Discovering A Lost Passion

To me, nothing gets my creativity flowing like Technically Heroic does.

I’ve tried my hand at many things: HTML coding, Photoshop, drawing, LEGO robotics, video production, and more.  I’ve explored so many different ways to express my creativity, but I always come back to writing.

After spending a month working on a music video and learning to use Joomla! on my website, I finally got back to working on my trilogy today.  Because my currently published book has needed some revision that would ultimately lead to seemingly tedious work, I kind of put it on the back burner for a while.  But now, with my music video finished and my website in order, I decided to dive in and work.

technically heroic coverI started by opening iTunes, compiling a playlist of some of my favorite Star Wars music (nothing like ‘Duel of the Fates’ to get you in a writing mood), and opening my document.  Then I began to read.  At first, I thought that I would be bored to tears going through my first story for probably the fifth time, but as I read, making minor formatting changes along the way and listening to my Star Wars music, I began to remember why I love working on my story so very much.  The only part of the whole series that I consider boring started to draw me in closer and closer, awakening memories of the visuals my mind had conjured when I first wrote the words.  Truly a wonderful feeling.

Now, after reading the opening three chapters of Technically Heroic, I feel like going and working on the second in the series ASAP, while at the same time going into Photoshop and creating matte paintings of locations in the story.  I want to channel the creativity I’ve stored in this series into my other means of expression!  My own creation is sucking me back to itself, back to a place I haven’t been in a while – a place I’ve secretly missed.  Knowing that I couldn’t go and write fresh stuff right away, I came here.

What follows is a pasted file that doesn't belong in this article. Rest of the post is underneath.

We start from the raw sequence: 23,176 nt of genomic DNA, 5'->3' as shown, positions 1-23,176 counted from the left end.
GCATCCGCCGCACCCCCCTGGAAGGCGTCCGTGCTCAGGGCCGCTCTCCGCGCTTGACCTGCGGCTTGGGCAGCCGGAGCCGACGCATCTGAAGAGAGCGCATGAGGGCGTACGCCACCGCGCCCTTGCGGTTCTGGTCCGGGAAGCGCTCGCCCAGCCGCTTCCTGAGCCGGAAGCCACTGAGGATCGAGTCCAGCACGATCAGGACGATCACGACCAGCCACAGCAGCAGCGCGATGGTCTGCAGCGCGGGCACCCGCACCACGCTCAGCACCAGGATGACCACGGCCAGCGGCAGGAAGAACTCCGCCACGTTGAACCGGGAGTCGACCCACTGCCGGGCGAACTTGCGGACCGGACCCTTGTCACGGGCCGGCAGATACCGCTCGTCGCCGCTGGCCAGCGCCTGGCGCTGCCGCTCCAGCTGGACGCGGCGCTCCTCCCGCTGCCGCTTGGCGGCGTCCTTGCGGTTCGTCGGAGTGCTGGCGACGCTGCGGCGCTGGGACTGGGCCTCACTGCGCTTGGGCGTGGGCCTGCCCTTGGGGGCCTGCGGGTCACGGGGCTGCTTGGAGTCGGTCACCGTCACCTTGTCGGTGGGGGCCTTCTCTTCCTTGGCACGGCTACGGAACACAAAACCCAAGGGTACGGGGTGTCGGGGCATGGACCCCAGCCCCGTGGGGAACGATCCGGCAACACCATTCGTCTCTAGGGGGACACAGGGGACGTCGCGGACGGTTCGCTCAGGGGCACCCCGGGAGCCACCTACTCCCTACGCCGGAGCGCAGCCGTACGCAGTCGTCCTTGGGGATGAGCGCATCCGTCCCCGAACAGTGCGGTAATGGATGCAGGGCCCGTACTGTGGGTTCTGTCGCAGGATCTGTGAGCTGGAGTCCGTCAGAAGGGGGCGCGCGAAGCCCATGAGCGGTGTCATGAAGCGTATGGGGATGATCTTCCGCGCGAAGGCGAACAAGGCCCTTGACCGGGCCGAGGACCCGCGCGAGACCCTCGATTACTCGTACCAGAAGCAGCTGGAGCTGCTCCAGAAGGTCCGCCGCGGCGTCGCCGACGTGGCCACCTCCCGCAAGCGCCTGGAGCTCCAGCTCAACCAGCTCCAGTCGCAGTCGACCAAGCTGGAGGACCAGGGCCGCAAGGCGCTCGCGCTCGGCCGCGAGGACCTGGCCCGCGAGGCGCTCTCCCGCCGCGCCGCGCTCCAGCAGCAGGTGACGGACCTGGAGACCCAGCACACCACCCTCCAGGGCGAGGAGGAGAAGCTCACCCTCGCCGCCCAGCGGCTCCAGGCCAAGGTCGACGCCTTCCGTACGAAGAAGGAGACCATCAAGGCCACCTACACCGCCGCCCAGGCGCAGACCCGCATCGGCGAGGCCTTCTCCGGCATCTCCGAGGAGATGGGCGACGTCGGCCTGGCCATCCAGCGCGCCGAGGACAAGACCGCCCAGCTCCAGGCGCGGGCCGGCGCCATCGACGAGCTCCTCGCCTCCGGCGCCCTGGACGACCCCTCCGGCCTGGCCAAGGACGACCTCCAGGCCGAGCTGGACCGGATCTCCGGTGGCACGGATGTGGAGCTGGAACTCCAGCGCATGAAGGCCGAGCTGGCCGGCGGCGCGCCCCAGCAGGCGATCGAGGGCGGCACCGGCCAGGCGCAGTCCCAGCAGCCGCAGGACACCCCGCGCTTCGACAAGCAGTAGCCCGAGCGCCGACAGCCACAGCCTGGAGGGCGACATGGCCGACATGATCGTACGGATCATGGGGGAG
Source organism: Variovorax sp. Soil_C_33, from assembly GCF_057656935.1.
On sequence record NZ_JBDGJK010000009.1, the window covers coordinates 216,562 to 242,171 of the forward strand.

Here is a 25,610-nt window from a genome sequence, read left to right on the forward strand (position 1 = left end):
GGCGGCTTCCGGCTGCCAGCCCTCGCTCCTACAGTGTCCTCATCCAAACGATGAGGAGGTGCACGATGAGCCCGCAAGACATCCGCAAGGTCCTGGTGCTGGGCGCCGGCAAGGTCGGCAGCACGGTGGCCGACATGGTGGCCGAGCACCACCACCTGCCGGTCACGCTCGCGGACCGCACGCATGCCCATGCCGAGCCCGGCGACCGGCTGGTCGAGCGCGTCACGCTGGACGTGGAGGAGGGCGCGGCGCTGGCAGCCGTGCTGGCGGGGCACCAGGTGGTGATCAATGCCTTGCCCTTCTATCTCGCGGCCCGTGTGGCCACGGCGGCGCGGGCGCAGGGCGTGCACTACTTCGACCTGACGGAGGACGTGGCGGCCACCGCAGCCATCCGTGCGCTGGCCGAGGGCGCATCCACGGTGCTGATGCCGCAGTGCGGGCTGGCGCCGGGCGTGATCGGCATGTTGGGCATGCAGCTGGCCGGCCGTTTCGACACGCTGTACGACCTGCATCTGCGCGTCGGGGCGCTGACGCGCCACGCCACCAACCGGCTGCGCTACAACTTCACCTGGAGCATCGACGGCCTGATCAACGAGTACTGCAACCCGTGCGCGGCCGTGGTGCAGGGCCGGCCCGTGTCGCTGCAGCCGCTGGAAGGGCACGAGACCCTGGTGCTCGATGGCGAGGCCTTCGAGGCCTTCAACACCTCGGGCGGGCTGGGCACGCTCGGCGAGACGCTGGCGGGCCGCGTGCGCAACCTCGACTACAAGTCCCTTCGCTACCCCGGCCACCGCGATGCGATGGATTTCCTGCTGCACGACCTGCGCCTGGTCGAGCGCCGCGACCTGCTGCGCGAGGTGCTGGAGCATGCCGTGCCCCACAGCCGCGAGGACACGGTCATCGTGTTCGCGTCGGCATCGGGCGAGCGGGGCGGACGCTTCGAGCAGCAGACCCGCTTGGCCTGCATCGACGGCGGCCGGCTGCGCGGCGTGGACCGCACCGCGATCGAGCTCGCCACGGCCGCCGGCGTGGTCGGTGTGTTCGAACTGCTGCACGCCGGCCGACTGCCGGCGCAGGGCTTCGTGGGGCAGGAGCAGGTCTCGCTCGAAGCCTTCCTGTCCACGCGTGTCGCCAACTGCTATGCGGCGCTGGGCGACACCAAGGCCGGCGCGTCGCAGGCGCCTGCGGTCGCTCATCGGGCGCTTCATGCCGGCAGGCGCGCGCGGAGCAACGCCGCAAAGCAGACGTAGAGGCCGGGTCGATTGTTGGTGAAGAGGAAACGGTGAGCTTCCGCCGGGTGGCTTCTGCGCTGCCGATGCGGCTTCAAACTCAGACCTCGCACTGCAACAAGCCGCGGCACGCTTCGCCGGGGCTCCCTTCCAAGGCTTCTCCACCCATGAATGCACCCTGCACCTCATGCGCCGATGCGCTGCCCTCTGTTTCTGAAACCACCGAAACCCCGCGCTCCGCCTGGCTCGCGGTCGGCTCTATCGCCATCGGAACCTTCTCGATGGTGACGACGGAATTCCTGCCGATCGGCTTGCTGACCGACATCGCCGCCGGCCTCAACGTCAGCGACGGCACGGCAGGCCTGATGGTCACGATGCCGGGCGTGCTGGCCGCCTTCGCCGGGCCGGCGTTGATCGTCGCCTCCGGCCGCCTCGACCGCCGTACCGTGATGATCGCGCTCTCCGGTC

I always try to find a moral of the story in my posts, so here’s the one for this post:  Don’t fear going back and reading what you’ve already written and read over many times already.  Boring as it may sound, most likely it will prove otherwise, drawing you in like a new reader (this is especially true if you’ve been away from it a while).  So put on the music that suits your book, open up your document, and start reading.  It just might prove rewarding.

Thanks for reading my little gush 🙂


How Much Inspiration Is Too Much? – Eragon vs. Star Wars

Sometimes authors draw inspiration from existing novels, games, or movies.  To a new author, drawing inspiration from the creativity of others can lend a much-needed element of coolness to the new work, but how much drawing of inspiration can be defined as too much?

For example:  I recently read (well, listened to the audiobook of) Eragon for the first time.  The story was interesting enough, but some points of the storyline troubled me. Being somewhat of a Star Wars fan, I noticed these similarities:

  • Book intro started with a rebel lady getting captured
  • Scene shifted to a farm-boy living with his uncle in an evil empire headed by a powerful good-guy-gone-bad
  • Evil came to the farm, killed uncle, boy left with old man
  • Old man reveals past as mystic warrior (Jedi, Dragon Rider, what’s the difference?)
  • Old man dies protecting boy, helpful new hero comes
  • Boy and hero rescue lady, flee to rebel base
  • Epic battle ensues, where boy is the savior

That’s the basic storyline right there.  No joke, and I’m sure there are some finer points I’m forgetting.  So what’s the real problem here?

Now, don’t get me wrong, Eragon was still fairly enjoyable.  Parts of the story seemed original enough to me, so I listened to the whole thing.  But there’s a deeper issue here than Christopher Paolini’s apparent Star Wars clone (pardon the pun).  I’m not going to hate on the guy, but I will admit that I’m somewhat disappointed.  Now, I’ll be the first to admit that my own story has some Star Wars influences, but those have mainly to do with equipment and not the storyline itself.  I may be somewhat biased, but I think there’s a significant difference there.

Sometimes another person’s ideas are just too inspirational to resist, so you take the idea, tweak it a little, and then integrate it into your own works.  In some instances, the idea may become an important part of your work (why am I using the term ‘work’?  Because this topic doesn’t only apply to writing or film).  Sometimes it doesn’t really matter, especially if it’s a comparatively small similarity and you aren’t the only one using it.  But when your storyline seems to be matching another, it gets hard to honestly call it original.

These are my thoughts on the matter, and I’m very interested in hearing what you think.  If you’ve got an opinion, please leave a comment on the post and we can further the discussion from there!